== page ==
By its nature "comping" doesn't lend itself to a nice 1-2-3 explanation or teaching. But there are some fundamental ideas that can be taught to get you started. Harrison's book is probably as good as any for that purpose. Once you have some basic ideas, you'll start picking up ideas from other things not directly addressing comping and especially from listening to music more deeply. Spend time listening to music not for enjoyment but to hear what is going on. Try to listen for the piano accompaniment and tune out the rest. Learning to count through an entire piece of recorded music is one exercise to help you listen more deeply.

Here are some more ideas: https://pianowithwillie.com/how-to-comp ... the-piano/

Comping is easier when you are part of a band because you don't have to do it all. karaoke-version.com custom backing tracks are a great resource for learning what a piano is doing in many popular songs. Let's look at Ed Sheeran's Perfect as an example: http://www.karaoke-version.com/customba ... rfect.html (I literally just picked this at random from their What's Popular list)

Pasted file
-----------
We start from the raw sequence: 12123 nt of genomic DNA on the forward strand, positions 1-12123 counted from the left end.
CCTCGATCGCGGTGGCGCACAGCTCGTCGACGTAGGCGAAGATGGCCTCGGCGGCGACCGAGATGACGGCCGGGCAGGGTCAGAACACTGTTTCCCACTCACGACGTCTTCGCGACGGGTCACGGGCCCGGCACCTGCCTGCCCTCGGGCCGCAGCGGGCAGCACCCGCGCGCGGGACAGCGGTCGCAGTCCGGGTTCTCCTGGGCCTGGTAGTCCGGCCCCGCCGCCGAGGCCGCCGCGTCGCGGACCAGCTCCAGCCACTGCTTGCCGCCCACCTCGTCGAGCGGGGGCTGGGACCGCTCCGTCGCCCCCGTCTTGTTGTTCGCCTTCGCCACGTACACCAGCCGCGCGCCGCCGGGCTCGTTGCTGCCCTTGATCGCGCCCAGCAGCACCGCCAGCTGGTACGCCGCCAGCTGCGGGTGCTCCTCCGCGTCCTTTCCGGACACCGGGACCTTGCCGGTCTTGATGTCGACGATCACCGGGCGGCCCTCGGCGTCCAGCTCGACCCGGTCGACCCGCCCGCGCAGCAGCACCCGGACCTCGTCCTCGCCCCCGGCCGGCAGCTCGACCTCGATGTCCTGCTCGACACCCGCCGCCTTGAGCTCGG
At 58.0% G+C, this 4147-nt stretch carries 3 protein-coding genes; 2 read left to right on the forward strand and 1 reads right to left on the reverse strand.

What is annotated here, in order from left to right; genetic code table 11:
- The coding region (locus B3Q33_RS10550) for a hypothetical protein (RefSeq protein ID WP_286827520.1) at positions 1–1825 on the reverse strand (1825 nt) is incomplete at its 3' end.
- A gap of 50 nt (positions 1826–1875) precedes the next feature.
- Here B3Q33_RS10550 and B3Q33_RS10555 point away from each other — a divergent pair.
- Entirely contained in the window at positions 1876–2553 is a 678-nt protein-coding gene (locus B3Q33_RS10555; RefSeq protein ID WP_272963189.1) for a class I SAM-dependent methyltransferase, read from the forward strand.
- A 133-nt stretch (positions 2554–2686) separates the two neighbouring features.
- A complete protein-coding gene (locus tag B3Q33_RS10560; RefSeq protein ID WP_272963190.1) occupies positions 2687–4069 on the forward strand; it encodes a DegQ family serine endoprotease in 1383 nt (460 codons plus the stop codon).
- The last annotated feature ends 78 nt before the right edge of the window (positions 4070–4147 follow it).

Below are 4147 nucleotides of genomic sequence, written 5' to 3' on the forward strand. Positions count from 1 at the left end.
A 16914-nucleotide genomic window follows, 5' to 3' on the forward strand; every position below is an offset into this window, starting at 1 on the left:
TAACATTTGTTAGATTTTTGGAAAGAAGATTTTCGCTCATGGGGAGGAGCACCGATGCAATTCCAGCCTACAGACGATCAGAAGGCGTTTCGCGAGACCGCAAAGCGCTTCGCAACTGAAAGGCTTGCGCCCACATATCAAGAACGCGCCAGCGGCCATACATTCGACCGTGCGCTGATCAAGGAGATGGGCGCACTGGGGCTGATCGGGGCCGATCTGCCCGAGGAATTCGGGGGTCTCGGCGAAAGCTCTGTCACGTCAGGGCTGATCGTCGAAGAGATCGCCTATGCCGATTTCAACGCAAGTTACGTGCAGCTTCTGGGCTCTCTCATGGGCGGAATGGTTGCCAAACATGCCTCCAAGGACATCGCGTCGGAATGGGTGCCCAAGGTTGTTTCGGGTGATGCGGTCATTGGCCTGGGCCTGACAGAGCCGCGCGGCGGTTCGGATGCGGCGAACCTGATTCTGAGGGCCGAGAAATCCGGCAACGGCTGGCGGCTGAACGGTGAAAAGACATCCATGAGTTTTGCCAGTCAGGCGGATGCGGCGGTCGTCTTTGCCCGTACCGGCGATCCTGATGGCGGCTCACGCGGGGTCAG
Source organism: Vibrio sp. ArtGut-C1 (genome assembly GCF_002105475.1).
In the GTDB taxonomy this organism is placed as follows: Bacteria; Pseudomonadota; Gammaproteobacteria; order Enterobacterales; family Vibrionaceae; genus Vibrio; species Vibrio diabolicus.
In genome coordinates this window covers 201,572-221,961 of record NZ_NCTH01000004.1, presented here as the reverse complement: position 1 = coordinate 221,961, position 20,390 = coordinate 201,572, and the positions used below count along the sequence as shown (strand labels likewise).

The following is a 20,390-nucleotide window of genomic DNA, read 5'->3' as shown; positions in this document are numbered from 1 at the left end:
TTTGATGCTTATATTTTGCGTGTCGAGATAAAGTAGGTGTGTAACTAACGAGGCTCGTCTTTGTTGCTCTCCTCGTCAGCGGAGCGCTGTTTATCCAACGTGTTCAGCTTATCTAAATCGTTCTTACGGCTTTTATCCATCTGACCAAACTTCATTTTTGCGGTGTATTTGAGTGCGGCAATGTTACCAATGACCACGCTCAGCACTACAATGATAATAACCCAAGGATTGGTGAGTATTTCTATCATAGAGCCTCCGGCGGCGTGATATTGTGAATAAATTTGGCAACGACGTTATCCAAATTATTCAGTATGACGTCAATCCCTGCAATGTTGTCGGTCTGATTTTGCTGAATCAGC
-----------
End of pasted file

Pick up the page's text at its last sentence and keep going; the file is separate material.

They don't provide a lead sheet so you should try to find at least the chords to make things easier. For example: https://tabs.ultimate-guitar.com/tab/ed ... ds_1956589 This could also be helpful: https://www.youtube.com/watch?v=niTr6vvWwsA

Working with the free preview section on karoke-version, listen to the whole arrangement to get started. See if the lead sheet you found lines up with the chords you are hearing. Decide if you can use the lead sheet as is, can touch it up, or need to find a different lead sheet. Now listen to the piano part by itself by clicking the [S] button at the right end of the piano track. At least in this section, the piano plays right hand only four-on-the-floor chords up fairly high. Easy-peasy, except for staying in time with the rest of the band, especially since you will barely be able to hear yourself. Now mute the piano part by clicking the [mute] button next to the [S] solo button and play the piano part.